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MWD Press Release: NEW DIRECTORS REPRESENTING CENTRAL BASIN MWD, CITY OF GLENDALE JOIN METROPOLITAN BOARD

Post Date:02/15/2017 1:01 PM

The Metropolitan Water District of Southern California News Release 

Contacts: 

Bob Muir, (213) 217-6930; (213) 324-5213, mobile

Rebecca Kimitch, (213) 217-6450; (202) 821-5253, mobile

 

NEW DIRECTORS REPRESENTING CENTRAL BASIN MWD,

CITY OF GLENDALE JOIN METROPOLITAN BOARD

 

Three new members representing the Central Basin Municipal Water District and the city of Glendale were seated yesterday on the board of directors of the Metropolitan Water District of Southern California.

Bell Gardens City Councilmember Pedro Aceituno and real estate broker Phillip D. Hawkins will serve as Central Basin’s representatives on Metropolitan’s 38-member board, joining Glendale City Councilmember Zareh Sinanyan as the city’s representative.

Aceituno replaces Leticia Vásquez-Wilson, who had served on the Metropolitan board since February 2015 and previously from February 2013 to July 2014.  Hawkins returns to Metropolitan’s board—where he served from July 2014 to February 2015 and from June 2003 to August 2009. He succeeds Robert Apodaca, who represented Central Basin since February 2013 as well as from June 2003 to August 2009. Sinanyan follows Laura Friedman, who had represented the city since February 2009.

First elected to the Bell Garden City Council in 1999, Aceituno is the city’s longest- serving elected official. He was elected to the Central Basin board last November, representing Bell Gardens, Downey, Montebello, Pico Rivera, West Whittier-Los Nietos and unincorporated areas of Los Angeles County.

Aceituno was recognized by Central Basin in 2007 for his work in making Bell Gardens the first city in the region to embrace a city-wide water conservation program. He helped transform the city into a "California Friendly City" model by integrating key water-saving measures at public parks and facilities.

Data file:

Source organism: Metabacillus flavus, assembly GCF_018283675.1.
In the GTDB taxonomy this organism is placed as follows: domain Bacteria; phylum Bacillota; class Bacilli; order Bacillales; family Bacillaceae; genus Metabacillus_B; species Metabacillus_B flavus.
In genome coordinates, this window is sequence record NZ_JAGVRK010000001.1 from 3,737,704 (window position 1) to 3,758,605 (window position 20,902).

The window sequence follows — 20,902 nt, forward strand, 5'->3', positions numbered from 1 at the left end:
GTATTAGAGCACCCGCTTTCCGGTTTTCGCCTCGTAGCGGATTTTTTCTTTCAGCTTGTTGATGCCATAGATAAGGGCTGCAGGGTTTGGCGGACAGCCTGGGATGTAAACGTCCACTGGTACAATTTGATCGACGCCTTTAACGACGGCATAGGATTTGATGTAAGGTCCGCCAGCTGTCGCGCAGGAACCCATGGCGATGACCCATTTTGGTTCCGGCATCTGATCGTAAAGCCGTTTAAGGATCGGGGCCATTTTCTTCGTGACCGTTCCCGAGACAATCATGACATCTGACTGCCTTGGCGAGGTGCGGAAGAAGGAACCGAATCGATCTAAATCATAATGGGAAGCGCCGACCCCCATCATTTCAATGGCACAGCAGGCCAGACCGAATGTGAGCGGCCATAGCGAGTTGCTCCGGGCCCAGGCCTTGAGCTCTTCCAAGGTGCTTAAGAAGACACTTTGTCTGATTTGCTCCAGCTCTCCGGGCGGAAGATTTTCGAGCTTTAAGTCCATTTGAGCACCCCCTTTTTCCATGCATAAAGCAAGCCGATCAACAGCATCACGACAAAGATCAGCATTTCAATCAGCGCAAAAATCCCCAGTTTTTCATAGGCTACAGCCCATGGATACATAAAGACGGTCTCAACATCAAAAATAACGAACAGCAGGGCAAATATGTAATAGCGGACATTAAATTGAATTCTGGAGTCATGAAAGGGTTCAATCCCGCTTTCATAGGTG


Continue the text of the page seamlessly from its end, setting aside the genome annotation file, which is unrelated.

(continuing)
A life-long Bell Gardens resident, Aceituno is the city’s representative to the Sanitation Districts of Los Angeles County, Southeast Area Animal Control Authority, Southern California Association of Governments, Greater Los Angeles County Vector Control District, Eco-Rapid Transit and the Gateway Cities Council of Governments.

Re-elected to his fifth term on Central Basin’s board last November, Hawkins currently serves as board president. His Central Basin district consists of the cities of Artesia, Bellflower, Cerritos, Hawaiian Gardens, Lakewood, Paramount and Signal Hill.

A real estate broker since 1977, Hawkins has opened several businesses, including Realty World in Bellflower, Herbert Hawkins Realty, also in Bellflower, Century 21 in Norwalk and the Dean Company.

Hawkins, a Cerritos resident, was elected to the California Assembly in 1994, representing the 56th Assembly District until 1996. During his Assembly term, he was chairman of the Committee on Housing and Community Development and vice chair of the Committee on Budget, and served as a member of various other committees.

An attorney with his own Glendale law practice, Sinanyan was elected to the City Council in April 2013 and served as mayor from April 2014 to April 2015. The founding chair of the Glendale Economic Development Corp., he currently serves as Glendale Housing Authority chair, secretary of the Burbank/Glendale/Pasadena Airport Authority, and vice chair of the Eco-Rapid Transit Authority.

Born in formerly Soviet Armenia, Sinanyan earned his bachelor’s degrees in political science and history at UCLA and his juris doctorate from the University of Southern California Law School.

While in law school, Sinanyan interned for Justice Earl Johnson of the California Court of Appeal, where he helped draft appellate opinions for a number of cases ranging from criminal to civil matters. He also clerked and worked for the U.S. Securities and Exchange Commission’s Enforcement Division.

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The Metropolitan Water District of Southern California is a state-established cooperative of 26 cities and water agencies serving nearly 19 million people in six counties. The district imports water from the Colorado River and Northern California to supplement local supplies, and helps its members to develop increased water conservation, recycling, storage and other resource-management programs.

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